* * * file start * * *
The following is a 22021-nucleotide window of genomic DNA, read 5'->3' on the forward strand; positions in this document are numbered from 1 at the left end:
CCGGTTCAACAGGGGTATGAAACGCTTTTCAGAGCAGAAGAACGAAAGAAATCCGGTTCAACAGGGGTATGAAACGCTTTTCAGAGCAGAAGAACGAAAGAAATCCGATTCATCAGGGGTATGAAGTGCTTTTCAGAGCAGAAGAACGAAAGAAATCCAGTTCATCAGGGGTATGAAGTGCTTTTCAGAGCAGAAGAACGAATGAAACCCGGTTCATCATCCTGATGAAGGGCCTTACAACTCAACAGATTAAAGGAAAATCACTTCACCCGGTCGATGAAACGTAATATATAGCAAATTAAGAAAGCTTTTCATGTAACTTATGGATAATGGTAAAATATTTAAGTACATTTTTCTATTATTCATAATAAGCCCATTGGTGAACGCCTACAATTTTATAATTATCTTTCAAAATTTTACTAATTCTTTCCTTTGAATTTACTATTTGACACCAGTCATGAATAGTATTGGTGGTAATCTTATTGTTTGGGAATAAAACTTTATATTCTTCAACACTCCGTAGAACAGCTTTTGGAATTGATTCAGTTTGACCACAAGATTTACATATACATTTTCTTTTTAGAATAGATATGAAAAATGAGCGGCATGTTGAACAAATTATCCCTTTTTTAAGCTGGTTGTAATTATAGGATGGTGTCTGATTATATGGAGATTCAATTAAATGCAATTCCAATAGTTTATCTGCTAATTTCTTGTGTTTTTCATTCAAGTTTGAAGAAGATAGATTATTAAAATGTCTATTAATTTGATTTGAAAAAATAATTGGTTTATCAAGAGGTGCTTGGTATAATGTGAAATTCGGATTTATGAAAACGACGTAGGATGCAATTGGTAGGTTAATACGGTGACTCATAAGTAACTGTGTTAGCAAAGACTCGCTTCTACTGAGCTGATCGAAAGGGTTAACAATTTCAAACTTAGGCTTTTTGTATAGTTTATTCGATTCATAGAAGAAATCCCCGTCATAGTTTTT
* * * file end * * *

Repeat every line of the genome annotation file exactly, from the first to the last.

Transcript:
The following is a 22021-nucleotide window of genomic DNA, read 5'->3' on the forward strand; positions in this document are numbered from 1 at the left end:
CCGGTTCAACAGGGGTATGAAACGCTTTTCAGAGCAGAAGAACGAAAGAAATCCGGTTCAACAGGGGTATGAAACGCTTTTCAGAGCAGAAGAACGAAAGAAATCCGATTCATCAGGGGTATGAAGTGCTTTTCAGAGCAGAAGAACGAAAGAAATCCAGTTCATCAGGGGTATGAAGTGCTTTTCAGAGCAGAAGAACGAATGAAACCCGGTTCATCATCCTGATGAAGGGCCTTACAACTCAACAGATTAAAGGAAAATCACTTCACCCGGTCGATGAAACGTAATATATAGCAAATTAAGAAAGCTTTTCATGTAACTTATGGATAATGGTAAAATATTTAAGTACATTTTTCTATTATTCATAATAAGCCCATTGGTGAACGCCTACAATTTTATAATTATCTTTCAAAATTTTACTAATTCTTTCCTTTGAATTTACTATTTGACACCAGTCATGAATAGTATTGGTGGTAATCTTATTGTTTGGGAATAAAACTTTATATTCTTCAACACTCCGTAGAACAGCTTTTGGAATTGATTCAGTTTGACCACAAGATTTACATATACATTTTCTTTTTAGAATAGATATGAAAAATGAGCGGCATGTTGAACAAATTATCCCTTTTTTAAGCTGGTTGTAATTATAGGATGGTGTCTGATTATATGGAGATTCAATTAAATGCAATTCCAATAGTTTATCTGCTAATTTCTTGTGTTTTTCATTCAAGTTTGAAGAAGATAGATTATTAAAATGTCTATTAATTTGATTTGAAAAAATAATTGGTTTATCAAGAGGTGCTTGGTATAATGTGAAATTCGGATTTATGAAAACGACGTAGGATGCAATTGGTAGGTTAATACGGTGACTCATAAGTAACTGTGTTAGCAAAGACTCGCTTCTACTGAGCTGATCGAAAGGGTTAACAATTTCAAACTTAGGCTTTTTGTATAGTTTATTCGATTCATAGAAGAAATCCCCGTCATAGTTTTT